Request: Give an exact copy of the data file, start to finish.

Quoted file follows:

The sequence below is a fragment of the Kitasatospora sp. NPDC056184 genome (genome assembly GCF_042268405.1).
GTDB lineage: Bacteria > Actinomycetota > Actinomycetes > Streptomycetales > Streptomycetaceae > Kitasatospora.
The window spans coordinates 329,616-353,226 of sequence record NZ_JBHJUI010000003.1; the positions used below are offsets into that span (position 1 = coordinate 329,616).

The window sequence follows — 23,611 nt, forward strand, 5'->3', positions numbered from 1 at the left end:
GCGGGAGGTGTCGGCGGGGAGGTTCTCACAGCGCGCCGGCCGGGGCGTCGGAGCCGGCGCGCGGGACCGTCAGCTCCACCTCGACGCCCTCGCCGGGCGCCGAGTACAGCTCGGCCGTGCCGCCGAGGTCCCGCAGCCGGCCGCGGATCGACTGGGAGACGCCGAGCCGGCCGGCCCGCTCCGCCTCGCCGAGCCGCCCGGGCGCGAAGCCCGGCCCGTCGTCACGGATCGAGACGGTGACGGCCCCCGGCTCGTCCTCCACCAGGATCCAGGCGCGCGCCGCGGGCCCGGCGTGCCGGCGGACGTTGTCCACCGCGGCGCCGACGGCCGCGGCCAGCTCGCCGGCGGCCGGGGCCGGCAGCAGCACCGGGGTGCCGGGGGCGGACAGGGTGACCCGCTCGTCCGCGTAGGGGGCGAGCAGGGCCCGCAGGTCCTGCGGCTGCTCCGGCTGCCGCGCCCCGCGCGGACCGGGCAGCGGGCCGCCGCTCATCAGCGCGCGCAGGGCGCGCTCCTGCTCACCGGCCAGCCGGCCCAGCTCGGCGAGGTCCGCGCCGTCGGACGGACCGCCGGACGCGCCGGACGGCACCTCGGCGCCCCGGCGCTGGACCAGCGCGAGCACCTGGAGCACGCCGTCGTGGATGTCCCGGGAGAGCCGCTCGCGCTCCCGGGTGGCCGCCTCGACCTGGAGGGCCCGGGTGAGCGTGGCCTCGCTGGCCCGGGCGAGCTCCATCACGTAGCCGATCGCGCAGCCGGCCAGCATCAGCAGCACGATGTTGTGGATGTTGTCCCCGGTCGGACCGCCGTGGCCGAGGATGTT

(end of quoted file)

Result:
The sequence below is a fragment of the Kitasatospora sp. NPDC056184 genome (genome assembly GCF_042268405.1).
GTDB lineage: Bacteria > Actinomycetota > Actinomycetes > Streptomycetales > Streptomycetaceae > Kitasatospora.
The window spans coordinates 329,616-353,226 of sequence record NZ_JBHJUI010000003.1; the positions used below are offsets into that span (position 1 = coordinate 329,616).

The window sequence follows — 23,611 nt, forward strand, 5'->3', positions numbered from 1 at the left end:
GCGGGAGGTGTCGGCGGGGAGGTTCTCACAGCGCGCCGGCCGGGGCGTCGGAGCCGGCGCGCGGGACCGTCAGCTCCACCTCGACGCCCTCGCCGGGCGCCGAGTACAGCTCGGCCGTGCCGCCGAGGTCCCGCAGCCGGCCGCGGATCGACTGGGAGACGCCGAGCCGGCCGGCCCGCTCCGCCTCGCCGAGCCGCCCGGGCGCGAAGCCCGGCCCGTCGTCACGGATCGAGACGGTGACGGCCCCCGGCTCGTCCTCCACCAGGATCCAGGCGCGCGCCGCGGGCCCGGCGTGCCGGCGGACGTTGTCCACCGCGGCGCCGACGGCCGCGGCCAGCTCGCCGGCGGCCGGGGCCGGCAGCAGCACCGGGGTGCCGGGGGCGGACAGGGTGACCCGCTCGTCCGCGTAGGGGGCGAGCAGGGCCCGCAGGTCCTGCGGCTGCTCCGGCTGCCGCGCCCCGCGCGGACCGGGCAGCGGGCCGCCGCTCATCAGCGCGCGCAGGGCGCGCTCCTGCTCACCGGCCAGCCGGCCCAGCTCGGCGAGGTCCGCGCCGTCGGACGGACCGCCGGACGCGCCGGACGGCACCTCGGCGCCCCGGCGCTGGACCAGCGCGAGCACCTGGAGCACGCCGTCGTGGATGTCCCGGGAGAGCCGCTCGCGCTCCCGGGTGGCCGCCTCGACCTGGAGGGCCCGGGTGAGCGTGGCCTCGCTGGCCCGGGCGAGCTCCATCACGTAGCCGATCGCGCAGCCGGCCAGCATCAGCAGCACGATGTTGTGGATGTTGTCCCCGGTCGGACCGCCGTGGCCGAGGATGTT